Patients who have suffered vertebral fracture on the upper and lower backs after a serious injury require emergency treatment. The extent of these vertebral fractures are difficult to determine on first evaluation.
At the scene of the accident, the first responders check the patient's vital signs such as their ability to breathe, the heart rate and consciousness. Once the patient is stable, they then check for bleeding and other injuries like fractures.
The emergency rescue team must use a collar on the neck and a backboard before moving the patient to avoid further injuries. Once in hospital, the trauma team performs an in-depth examination of the patient.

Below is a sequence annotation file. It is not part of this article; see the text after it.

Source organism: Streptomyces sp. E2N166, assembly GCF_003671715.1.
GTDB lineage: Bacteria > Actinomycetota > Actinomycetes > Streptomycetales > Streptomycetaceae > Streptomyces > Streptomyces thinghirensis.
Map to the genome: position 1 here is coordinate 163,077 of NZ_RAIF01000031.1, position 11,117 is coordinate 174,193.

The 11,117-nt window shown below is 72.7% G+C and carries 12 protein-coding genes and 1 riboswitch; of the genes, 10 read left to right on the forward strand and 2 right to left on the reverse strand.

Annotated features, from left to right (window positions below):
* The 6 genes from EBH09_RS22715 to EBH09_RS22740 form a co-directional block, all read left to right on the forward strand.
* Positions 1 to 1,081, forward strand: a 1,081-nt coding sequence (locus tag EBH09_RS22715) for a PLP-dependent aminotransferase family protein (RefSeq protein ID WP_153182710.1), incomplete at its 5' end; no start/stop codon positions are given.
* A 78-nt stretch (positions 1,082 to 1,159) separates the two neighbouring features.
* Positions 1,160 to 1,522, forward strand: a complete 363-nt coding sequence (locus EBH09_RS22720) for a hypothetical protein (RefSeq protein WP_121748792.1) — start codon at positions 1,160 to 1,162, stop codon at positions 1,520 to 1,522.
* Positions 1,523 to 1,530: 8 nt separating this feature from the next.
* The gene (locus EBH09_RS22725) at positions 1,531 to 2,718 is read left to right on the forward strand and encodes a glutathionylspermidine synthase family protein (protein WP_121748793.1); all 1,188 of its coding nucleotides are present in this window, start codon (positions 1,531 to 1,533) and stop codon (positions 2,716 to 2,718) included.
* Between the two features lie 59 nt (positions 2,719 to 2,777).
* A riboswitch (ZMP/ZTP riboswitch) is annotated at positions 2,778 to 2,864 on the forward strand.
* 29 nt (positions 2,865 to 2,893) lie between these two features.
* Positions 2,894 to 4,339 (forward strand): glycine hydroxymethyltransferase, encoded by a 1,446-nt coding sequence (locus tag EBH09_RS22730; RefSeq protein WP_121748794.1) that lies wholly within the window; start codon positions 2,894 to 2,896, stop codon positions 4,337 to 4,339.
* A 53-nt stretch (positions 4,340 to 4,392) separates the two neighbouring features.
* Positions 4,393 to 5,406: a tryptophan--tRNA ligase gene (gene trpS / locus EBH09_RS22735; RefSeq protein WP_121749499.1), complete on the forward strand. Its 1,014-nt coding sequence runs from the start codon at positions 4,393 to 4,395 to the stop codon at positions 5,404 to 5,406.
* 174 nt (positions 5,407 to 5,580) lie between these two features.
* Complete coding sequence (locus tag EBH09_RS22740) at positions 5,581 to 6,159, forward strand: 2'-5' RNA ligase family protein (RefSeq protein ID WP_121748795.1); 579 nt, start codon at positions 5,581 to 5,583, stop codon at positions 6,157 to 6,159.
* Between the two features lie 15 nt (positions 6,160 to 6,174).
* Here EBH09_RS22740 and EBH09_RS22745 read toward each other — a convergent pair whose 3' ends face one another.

Physical Examination for Vertebral Fracture
At the hospital, the doctor does a thorough examines the patient with vertebral fracture from head to toe inspecting the head, chest area, abdomen, hip region, the arms and legs as well as the spine itself.
Other Tests to Diagnose Vertebral Fracture
- Neurological tests are done to diagnose vertebral fracture. The doctor also conducts these tests to determine whether the patient can move or feel the legs and arms. Once it is determined that they can feel the limbs, the doctor then conducts tests to evaluate the patient's reflexes in order to determine whether the spinal cord and nerves are injured.
- Imaging tests are also conducted to diagnose vertebral fracture. Once the physical tests have been completed, the doctor may order for a radiologic evaluation. The radiologic tests vary depending on the extent of the injuries and could be X-rays, Magnetic Resonance Imaging (MRI), or Computed Tomography (CT) scans. The MRI covers the entire spine giving a clearer look of the thoracic and lumbar spine.